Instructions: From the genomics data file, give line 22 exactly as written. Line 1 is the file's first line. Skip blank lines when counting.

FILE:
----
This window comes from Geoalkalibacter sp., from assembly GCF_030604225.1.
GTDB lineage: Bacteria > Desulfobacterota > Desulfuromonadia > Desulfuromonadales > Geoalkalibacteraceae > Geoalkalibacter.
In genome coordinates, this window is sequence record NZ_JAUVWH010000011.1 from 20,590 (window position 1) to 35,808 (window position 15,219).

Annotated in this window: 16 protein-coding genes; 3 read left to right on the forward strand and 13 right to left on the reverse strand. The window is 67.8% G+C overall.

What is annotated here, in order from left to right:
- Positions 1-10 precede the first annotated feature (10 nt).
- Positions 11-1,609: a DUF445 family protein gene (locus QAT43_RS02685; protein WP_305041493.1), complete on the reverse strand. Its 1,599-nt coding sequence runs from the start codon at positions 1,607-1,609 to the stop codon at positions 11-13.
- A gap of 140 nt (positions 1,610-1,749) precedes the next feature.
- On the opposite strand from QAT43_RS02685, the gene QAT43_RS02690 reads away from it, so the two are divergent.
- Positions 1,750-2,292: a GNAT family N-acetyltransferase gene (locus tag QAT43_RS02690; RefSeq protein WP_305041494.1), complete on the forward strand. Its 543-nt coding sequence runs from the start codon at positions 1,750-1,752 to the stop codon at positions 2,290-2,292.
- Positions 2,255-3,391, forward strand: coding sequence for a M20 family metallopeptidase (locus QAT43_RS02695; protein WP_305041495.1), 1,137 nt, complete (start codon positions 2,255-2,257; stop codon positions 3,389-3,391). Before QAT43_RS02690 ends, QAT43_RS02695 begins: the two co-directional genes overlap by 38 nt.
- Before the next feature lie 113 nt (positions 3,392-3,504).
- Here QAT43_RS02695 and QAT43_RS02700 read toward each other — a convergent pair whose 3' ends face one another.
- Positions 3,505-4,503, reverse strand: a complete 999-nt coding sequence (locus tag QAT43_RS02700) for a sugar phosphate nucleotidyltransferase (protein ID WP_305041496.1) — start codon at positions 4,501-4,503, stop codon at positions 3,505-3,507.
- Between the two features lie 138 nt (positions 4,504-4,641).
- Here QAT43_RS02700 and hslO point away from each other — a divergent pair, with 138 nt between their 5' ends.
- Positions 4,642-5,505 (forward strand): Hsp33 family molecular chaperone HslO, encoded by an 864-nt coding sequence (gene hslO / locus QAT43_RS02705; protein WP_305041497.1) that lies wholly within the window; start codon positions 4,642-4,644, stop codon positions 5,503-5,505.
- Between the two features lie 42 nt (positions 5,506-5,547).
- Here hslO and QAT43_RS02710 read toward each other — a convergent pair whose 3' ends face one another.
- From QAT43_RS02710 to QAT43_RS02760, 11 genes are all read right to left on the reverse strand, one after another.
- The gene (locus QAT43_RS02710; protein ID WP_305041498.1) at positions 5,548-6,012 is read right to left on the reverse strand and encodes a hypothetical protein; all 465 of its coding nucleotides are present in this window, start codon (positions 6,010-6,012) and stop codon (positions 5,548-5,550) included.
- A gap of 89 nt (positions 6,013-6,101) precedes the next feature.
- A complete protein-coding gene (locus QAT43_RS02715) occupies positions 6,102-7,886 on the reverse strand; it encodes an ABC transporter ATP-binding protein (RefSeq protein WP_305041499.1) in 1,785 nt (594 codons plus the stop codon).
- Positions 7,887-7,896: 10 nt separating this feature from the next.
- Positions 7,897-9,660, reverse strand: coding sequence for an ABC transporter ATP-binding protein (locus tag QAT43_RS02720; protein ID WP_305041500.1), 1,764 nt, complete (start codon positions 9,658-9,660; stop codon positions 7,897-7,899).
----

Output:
- A gap of 89 nt (positions 6,013-6,101) precedes the next feature.